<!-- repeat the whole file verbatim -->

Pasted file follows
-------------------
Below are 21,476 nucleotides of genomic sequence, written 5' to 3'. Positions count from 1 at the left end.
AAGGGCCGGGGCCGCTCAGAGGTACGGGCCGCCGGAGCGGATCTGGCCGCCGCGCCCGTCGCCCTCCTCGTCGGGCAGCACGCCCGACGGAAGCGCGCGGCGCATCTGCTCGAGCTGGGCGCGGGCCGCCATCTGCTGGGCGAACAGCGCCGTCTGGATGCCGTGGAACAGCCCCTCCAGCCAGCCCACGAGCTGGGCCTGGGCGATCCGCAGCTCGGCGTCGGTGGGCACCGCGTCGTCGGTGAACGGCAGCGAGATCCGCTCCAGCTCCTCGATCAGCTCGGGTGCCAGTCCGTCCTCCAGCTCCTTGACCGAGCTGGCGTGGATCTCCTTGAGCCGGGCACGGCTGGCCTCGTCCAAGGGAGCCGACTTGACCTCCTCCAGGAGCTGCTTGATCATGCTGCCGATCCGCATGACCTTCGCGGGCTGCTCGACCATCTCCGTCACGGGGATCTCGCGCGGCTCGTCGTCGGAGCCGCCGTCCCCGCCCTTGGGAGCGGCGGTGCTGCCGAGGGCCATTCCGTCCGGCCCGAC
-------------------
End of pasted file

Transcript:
Below are 21,476 nucleotides of genomic sequence, written 5' to 3'. Positions count from 1 at the left end.
AAGGGCCGGGGCCGCTCAGAGGTACGGGCCGCCGGAGCGGATCTGGCCGCCGCGCCCGTCGCCCTCCTCGTCGGGCAGCACGCCCGACGGAAGCGCGCGGCGCATCTGCTCGAGCTGGGCGCGGGCCGCCATCTGCTGGGCGAACAGCGCCGTCTGGATGCCGTGGAACAGCCCCTCCAGCCAGCCCACGAGCTGGGCCTGGGCGATCCGCAGCTCGGCGTCGGTGGGCACCGCGTCGTCGGTGAACGGCAGCGAGATCCGCTCCAGCTCCTCGATCAGCTCGGGTGCCAGTCCGTCCTCCAGCTCCTTGACCGAGCTGGCGTGGATCTCCTTGAGCCGGGCACGGCTGGCCTCGTCCAAGGGAGCCGACTTGACCTCCTCCAGGAGCTGCTTGATCATGCTGCCGATCCGCATGACCTTCGCGGGCTGCTCGACCATCTCCGTCACGGGGATCTCGCGCGGCTCGTCGTCGGAGCCGCCGTCCCCGCCCTTGGGAGCGGCGGTGCTGCCGAGGGCCATTCCGTCCGGCCCGAC